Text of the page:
New social media systems--distributed and otherwise--have particular vulnerabilities to these dynamics. Since the people who build those systems, and who use them earliest, are Tellman's "[people] who show up first," and whose "chief values will be autonomy and productivity," the community enabled by each system becomes a reflection of those values. When you find the meeting-place that any new social media experiment uses for its social expression, you will never find it populated mainly by ceramics enthusiasts, or by poets, or by sports fans. Those groups may be represented, but the primary enthusiasm of the community as a whole will be conducting social media experiments. When new people show up later, expecting that they may simply lay claim to a part of the new system, as a ceramics community lays claim to a facebook group or podcast fans lay claim to a subreddit, they encounter this unifying enthusiasm as an uncomfortable social force. At the same time, this influx of people[4] appears to the OGs as an invasion, dangerously bent on disrupting the focus of the community and preventing it from realizing its original values. The indignant reaction of these OGs to the perceived assault on their culture quickly turns into a reputation for eccentricity, elitism and insularity, which further discourages new people from joining. Some of those new people may then go on to form their own experimental communities, perpetuating the cycle.

So what is to be done about this? How can we build the systems that we want to use, if part of what we want is for people who are not like us to want to use them as well? The question blurs into metaphysics, like the George Seferis quote[5] "What can a flame remember? If it remembers a little less than is necessary, it goes out; if it remembers a little more than is necessary, it goes out. If only it could teach us, while it burns, to remember correctly." If our accessible-to-everyone systems are too recognizably ours, others won't use them. But if they are not recognizably anyone's, like the internet itself, no one will defend them from colonization by the most powerful state and corporate landlords. The obvious grammatical solution--that the most important and ubiquitous systems must recognizably belong to each person individually, to shape, compromise, adapt, and defend, as they are moved--is much easier said than done.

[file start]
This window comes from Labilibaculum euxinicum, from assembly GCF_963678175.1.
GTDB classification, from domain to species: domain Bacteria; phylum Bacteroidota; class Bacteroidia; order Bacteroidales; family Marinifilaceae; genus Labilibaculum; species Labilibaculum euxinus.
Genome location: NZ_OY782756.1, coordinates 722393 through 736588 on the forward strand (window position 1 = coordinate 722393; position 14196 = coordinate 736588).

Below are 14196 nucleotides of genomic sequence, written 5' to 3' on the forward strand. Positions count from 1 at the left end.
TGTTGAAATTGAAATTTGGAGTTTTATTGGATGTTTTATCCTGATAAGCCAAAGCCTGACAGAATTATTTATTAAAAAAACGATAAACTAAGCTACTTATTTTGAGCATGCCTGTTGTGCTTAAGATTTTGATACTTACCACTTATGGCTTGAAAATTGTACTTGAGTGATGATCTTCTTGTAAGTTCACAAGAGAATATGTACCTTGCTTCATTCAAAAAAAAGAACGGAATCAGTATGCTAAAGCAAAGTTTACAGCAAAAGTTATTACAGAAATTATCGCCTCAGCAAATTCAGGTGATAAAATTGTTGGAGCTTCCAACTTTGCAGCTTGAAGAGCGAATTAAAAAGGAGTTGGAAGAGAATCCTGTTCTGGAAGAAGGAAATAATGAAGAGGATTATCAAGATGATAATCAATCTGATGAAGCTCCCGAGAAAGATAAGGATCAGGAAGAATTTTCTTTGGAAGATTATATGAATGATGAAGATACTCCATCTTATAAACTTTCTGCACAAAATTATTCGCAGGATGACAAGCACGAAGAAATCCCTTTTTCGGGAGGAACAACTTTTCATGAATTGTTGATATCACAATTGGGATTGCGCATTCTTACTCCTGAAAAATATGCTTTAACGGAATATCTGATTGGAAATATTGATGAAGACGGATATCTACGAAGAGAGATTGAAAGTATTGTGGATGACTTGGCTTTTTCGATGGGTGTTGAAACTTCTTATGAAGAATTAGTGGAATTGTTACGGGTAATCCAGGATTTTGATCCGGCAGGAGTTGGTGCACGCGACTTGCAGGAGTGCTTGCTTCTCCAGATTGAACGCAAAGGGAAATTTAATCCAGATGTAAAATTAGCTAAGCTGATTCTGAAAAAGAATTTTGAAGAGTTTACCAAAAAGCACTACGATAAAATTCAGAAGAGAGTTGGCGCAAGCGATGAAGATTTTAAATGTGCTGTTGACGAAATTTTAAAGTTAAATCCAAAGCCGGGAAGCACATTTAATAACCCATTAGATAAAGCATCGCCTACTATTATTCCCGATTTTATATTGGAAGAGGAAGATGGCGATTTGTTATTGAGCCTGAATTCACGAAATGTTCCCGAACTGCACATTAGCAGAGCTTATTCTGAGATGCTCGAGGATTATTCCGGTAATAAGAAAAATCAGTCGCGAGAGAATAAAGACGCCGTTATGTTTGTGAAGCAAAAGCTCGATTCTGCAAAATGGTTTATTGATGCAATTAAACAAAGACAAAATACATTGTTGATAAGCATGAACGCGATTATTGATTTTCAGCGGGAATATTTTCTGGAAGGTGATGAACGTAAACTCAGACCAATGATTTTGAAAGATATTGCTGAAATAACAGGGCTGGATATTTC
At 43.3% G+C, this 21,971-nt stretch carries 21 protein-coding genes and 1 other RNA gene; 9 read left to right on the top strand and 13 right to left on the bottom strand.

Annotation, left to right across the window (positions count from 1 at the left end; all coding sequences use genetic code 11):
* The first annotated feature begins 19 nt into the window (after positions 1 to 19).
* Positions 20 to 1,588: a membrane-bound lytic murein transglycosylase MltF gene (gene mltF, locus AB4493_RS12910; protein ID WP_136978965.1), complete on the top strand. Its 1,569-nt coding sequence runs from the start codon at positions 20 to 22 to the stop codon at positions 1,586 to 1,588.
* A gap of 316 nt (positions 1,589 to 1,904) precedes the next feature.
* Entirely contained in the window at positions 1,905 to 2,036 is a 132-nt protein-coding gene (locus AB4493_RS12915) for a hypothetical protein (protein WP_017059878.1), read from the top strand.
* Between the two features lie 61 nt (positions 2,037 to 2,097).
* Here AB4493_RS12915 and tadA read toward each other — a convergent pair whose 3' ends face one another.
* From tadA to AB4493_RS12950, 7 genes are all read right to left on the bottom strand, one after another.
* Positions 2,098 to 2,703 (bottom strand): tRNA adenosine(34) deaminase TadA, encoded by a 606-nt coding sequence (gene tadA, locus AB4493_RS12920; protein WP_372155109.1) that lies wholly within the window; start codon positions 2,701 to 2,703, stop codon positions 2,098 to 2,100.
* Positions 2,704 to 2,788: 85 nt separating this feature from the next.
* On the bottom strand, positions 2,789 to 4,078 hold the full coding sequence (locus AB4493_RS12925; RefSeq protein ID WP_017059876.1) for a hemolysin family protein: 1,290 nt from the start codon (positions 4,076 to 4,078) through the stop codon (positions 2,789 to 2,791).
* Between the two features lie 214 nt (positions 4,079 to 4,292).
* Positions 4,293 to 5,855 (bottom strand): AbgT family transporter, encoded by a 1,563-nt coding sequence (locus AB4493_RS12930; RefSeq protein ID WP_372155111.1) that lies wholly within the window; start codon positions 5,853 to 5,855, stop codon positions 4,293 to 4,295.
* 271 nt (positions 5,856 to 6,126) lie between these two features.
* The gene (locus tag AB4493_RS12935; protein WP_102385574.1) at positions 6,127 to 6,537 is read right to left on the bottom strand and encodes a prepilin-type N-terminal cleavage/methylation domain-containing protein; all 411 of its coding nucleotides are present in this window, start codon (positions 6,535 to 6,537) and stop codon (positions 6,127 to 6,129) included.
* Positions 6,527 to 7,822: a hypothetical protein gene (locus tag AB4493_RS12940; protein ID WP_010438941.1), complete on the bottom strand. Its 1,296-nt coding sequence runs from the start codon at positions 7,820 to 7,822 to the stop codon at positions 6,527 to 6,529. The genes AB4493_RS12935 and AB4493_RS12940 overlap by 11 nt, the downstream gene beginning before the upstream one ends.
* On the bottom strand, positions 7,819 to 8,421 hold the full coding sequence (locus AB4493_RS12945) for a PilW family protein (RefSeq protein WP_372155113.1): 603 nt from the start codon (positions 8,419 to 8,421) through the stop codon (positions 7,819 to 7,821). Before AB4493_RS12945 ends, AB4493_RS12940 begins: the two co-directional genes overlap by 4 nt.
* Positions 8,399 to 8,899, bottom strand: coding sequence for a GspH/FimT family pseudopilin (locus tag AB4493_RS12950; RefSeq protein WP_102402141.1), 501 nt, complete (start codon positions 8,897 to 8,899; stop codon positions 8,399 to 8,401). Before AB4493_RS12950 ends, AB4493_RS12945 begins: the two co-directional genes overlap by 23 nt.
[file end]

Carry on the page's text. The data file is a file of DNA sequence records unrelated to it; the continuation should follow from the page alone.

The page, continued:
1. That is, the end of the expert's ability to find what they consider to be new technical knowledge, rather than repackagings of ideas they have previously encountered. ↩︎

  2. And financial. ↩︎

  3. like those unmistakably Taoist lines from Ecclesiastes, "What has been will be again / what has been done will be done again; / there is nothing new under the sun" ↩︎

  4. The fan group of a moderately-popular podcast would vastly outnumber the active participants in any experimental social media system. ↩︎

  5. From "Mr Stratis Thalassinos Describes A Man," translated from the original Greek by Edmund Keeley and Philip Sherrard ↩︎